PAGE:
A technique I like to use to get myself to move work forward is the creative sprint.
Most times, this comes from working towards an exterior deadline–a show, a fair, a promised delivery date.
But many times if I simply re-frame my working questions to be something like, “How many pieces can I create in an hour?” or “I have 20 pieces of paper to use this round: GO.”
These time-sensitive questions (like external deadlines), help me to shed the fussiness that comes with feeling stuck, and returns me to the process. I sprint to the finish, and move the work forward.
This isn’t the only way to change the question, of course. A deadline (whether external or self-imposed) is the narrowing of of time, but is It could be the medium you choose, a color range, or a size.It could be something more abstract–a challenge to yourself to create something that suits a really difficult-to please person. Or maybe it’s supposed to be thought-provoking. The parameters could even be economic–only let the piece cost so much money (or time) to create.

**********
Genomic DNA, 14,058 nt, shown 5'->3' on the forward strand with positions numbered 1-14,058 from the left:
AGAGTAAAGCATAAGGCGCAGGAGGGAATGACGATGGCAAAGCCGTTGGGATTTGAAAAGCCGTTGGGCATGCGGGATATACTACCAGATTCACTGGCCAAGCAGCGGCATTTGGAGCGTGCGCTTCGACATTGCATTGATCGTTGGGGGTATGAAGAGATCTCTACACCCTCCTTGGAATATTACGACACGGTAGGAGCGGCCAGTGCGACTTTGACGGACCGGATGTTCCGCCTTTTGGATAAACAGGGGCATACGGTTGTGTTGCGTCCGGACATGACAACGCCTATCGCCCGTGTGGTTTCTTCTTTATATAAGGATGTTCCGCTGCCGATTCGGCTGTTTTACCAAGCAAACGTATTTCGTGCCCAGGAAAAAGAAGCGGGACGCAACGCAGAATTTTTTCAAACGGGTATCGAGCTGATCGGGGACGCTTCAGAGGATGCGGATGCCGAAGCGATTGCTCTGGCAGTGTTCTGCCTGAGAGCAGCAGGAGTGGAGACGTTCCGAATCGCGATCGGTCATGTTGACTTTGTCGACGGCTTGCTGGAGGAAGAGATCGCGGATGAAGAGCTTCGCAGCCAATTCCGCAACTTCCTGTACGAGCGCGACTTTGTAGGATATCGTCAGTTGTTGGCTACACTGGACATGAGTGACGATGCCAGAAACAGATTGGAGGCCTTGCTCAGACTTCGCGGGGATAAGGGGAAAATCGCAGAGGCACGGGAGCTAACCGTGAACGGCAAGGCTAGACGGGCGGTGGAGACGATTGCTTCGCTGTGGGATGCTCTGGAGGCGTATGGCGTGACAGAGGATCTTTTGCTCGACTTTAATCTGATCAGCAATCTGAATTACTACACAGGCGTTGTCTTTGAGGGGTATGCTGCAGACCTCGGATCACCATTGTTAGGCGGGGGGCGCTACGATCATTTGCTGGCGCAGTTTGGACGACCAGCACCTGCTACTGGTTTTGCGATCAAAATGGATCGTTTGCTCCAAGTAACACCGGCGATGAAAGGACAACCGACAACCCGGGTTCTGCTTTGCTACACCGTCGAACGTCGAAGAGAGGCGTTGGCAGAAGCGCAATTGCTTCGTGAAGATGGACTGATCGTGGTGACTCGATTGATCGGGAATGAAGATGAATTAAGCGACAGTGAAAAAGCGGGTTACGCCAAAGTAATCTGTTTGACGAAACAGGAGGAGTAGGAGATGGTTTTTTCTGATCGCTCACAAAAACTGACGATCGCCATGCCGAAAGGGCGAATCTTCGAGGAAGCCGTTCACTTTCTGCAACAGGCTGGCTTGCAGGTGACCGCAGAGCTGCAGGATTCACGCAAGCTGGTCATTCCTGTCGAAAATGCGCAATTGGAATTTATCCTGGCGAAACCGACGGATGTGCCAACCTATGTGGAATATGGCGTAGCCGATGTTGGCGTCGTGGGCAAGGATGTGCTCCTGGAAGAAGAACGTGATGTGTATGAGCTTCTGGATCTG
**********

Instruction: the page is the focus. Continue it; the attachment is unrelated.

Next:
Example: the holiday season forces people to create on a deadline, but also for a really specific purpose–gifting. A gift usually comes with a particular range of economic values, which defines the amount of time I spend and the mediums I use. It also helps me to look at my work and determine what the essential elements of what a good, engaging print is.
And so the beauty of creative sprinting is that you can use in such a variety of ways; I use it for both my commercial work and personal work. It helps me to meet deadlines, to make decisions without agonizing too much, and to work through a rut or block.
I hereby declare my love for the creative sprint.